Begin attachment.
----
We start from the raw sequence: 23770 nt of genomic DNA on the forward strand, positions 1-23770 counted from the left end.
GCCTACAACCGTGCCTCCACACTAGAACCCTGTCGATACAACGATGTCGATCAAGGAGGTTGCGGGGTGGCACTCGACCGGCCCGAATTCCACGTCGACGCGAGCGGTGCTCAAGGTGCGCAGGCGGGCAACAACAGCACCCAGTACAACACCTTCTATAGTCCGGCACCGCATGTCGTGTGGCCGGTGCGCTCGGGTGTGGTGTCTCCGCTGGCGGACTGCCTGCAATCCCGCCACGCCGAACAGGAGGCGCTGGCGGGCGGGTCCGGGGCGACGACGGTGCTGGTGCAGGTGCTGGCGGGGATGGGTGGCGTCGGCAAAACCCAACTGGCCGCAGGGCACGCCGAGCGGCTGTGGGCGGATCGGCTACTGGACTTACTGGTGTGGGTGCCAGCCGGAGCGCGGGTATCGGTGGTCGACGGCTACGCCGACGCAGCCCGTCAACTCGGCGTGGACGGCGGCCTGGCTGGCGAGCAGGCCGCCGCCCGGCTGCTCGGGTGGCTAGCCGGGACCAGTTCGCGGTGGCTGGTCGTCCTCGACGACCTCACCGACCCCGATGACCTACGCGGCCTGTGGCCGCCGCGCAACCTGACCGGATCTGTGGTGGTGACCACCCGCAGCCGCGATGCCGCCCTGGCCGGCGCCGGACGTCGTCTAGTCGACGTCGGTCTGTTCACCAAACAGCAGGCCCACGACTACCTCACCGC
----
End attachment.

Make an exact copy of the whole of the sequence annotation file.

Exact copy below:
We start from the raw sequence: 23770 nt of genomic DNA on the forward strand, positions 1-23770 counted from the left end.
GCCTACAACCGTGCCTCCACACTAGAACCCTGTCGATACAACGATGTCGATCAAGGAGGTTGCGGGGTGGCACTCGACCGGCCCGAATTCCACGTCGACGCGAGCGGTGCTCAAGGTGCGCAGGCGGGCAACAACAGCACCCAGTACAACACCTTCTATAGTCCGGCACCGCATGTCGTGTGGCCGGTGCGCTCGGGTGTGGTGTCTCCGCTGGCGGACTGCCTGCAATCCCGCCACGCCGAACAGGAGGCGCTGGCGGGCGGGTCCGGGGCGACGACGGTGCTGGTGCAGGTGCTGGCGGGGATGGGTGGCGTCGGCAAAACCCAACTGGCCGCAGGGCACGCCGAGCGGCTGTGGGCGGATCGGCTACTGGACTTACTGGTGTGGGTGCCAGCCGGAGCGCGGGTATCGGTGGTCGACGGCTACGCCGACGCAGCCCGTCAACTCGGCGTGGACGGCGGCCTGGCTGGCGAGCAGGCCGCCGCCCGGCTGCTCGGGTGGCTAGCCGGGACCAGTTCGCGGTGGCTGGTCGTCCTCGACGACCTCACCGACCCCGATGACCTACGCGGCCTGTGGCCGCCGCGCAACCTGACCGGATCTGTGGTGGTGACCACCCGCAGCCGCGATGCCGCCCTGGCCGGCGCCGGACGTCGTCTAGTCGACGTCGGTCTGTTCACCAAACAGCAGGCCCACGACTACCTCACCGC